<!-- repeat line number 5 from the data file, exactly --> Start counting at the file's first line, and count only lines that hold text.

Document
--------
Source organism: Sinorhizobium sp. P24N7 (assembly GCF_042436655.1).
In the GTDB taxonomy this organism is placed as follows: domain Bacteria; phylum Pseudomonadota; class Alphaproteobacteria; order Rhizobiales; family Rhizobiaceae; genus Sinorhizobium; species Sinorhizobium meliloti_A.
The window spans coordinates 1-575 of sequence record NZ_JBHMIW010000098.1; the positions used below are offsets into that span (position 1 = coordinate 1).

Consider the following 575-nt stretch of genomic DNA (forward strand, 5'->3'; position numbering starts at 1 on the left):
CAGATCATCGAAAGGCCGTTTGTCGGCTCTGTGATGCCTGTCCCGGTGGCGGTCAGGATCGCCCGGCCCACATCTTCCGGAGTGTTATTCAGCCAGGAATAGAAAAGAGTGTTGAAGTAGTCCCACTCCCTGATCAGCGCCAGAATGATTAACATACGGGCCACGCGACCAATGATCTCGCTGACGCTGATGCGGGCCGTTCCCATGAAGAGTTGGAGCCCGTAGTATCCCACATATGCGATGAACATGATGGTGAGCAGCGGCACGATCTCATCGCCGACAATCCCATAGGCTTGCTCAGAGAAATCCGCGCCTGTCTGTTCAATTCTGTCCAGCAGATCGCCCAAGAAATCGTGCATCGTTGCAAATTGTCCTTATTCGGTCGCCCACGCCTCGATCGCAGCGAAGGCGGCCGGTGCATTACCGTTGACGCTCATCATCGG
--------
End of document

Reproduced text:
CAGATCATCGAAAGGCCGTTTGTCGGCTCTGTGATGCCTGTCCCGGTGGCGGTCAGGATCGCCCGGCCCACATCTTCCGGAGTGTTATTCAGCCAGGAATAGAAAAGAGTGTTGAAGTAGTCCCACTCCCTGATCAGCGCCAGAATGATTAACATACGGGCCACGCGACCAATGATCTCGCTGACGCTGATGCGGGCCGTTCCCATGAAGAGTTGGAGCCCGTAGTATCCCACATATGCGATGAACATGATGGTGAGCAGCGGCACGATCTCATCGCCGACAATCCCATAGGCTTGCTCAGAGAAATCCGCGCCTGTCTGTTCAATTCTGTCCAGCAGATCGCCCAAGAAATCGTGCATCGTTGCAAATTGTCCTTATTCGGTCGCCCACGCCTCGATCGCAGCGAAGGCGGCCGGTGCATTACCGTTGACGCTCATCATCGG